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Sugar beet growers have less than two months to purchase enough Escolta to meet their crop protection needs for next season. Last orders for key sugar beet fungicide

Sugar beet growers have less than two months to purchase enough Escolta to meet their crop protection needs for next season.

The key fungicide will be withdrawn from sale after 30 November. A 12-month use-up period will follow – giving growers until the end of November 2022 to use up all stocks of Escolta and other products containing cyproconazole.

The deadline follows a Chemical Regulation Directorate’s announcement that the end of November 2021 will be the last date for sales of cyproconazole-containing products.

Cyproconazole and trifloxystrobin form Bayer’s broad-spectrum sugar beet fungicide, Escolta. Used against powdery mildew and cercospora leaf spot, it is also available with penthiopyrad for use in oats and with azoxystrobin for cereals, oilseed rape and beet crops.

The news has  been met with disappointment given the role of cyproconazole in protecting sugar beet crops against rust and powdery mildew. Bayer root crop manager Lizzie Carr-Archer says: “Escolta remains the best performing fungicide available for protecting crops against the dominant disease threats.”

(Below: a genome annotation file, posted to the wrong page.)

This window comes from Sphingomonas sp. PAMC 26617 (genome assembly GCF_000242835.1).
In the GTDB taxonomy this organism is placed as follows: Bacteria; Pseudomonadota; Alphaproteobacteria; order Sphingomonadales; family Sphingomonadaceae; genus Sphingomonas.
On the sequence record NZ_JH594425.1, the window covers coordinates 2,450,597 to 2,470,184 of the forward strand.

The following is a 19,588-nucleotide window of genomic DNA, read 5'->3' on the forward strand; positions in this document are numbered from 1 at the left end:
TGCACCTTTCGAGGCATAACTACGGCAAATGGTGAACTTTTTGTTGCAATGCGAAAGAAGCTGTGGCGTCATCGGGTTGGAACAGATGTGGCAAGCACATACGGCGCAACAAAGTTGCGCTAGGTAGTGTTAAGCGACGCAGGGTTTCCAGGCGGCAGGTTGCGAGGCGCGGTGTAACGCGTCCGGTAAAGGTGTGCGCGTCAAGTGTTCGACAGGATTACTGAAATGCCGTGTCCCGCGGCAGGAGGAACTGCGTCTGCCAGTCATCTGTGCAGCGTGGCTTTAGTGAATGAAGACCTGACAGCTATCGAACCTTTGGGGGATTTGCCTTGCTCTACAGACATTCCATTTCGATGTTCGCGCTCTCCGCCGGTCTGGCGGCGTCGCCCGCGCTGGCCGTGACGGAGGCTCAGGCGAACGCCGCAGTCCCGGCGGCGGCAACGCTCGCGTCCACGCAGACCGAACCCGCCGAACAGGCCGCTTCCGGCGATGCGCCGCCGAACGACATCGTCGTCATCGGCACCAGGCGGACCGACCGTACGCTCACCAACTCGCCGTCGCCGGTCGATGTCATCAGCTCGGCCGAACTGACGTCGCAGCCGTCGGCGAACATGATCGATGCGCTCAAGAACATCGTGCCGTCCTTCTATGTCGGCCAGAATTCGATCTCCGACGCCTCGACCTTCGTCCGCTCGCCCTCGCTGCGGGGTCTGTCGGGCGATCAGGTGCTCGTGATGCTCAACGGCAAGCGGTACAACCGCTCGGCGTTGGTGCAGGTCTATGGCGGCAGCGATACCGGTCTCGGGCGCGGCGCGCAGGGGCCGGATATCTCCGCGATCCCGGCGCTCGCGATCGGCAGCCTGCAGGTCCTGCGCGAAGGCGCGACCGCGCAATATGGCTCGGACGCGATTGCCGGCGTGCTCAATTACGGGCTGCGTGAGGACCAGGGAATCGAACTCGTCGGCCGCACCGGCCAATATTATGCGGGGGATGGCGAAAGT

Growers should calculate their requirements to avoid being left with unused stock after the 2022 season.

The yield protection afforded by Escolta has eclipsed other fungicides. Across three contrasting seasons, the average yield benefit of two applications of Escolta was 15.6 t/ha over the untreated control and 4.3 t/ha over those sprayed with epoxiconazole + pyraclostrobin.

Bayer has been working on an Escolta replacement for a number of years. It hopes to receive regulatory authorisation for Caligula – a product based on fluopyram + prothioconazole – ahead of the 2022 season.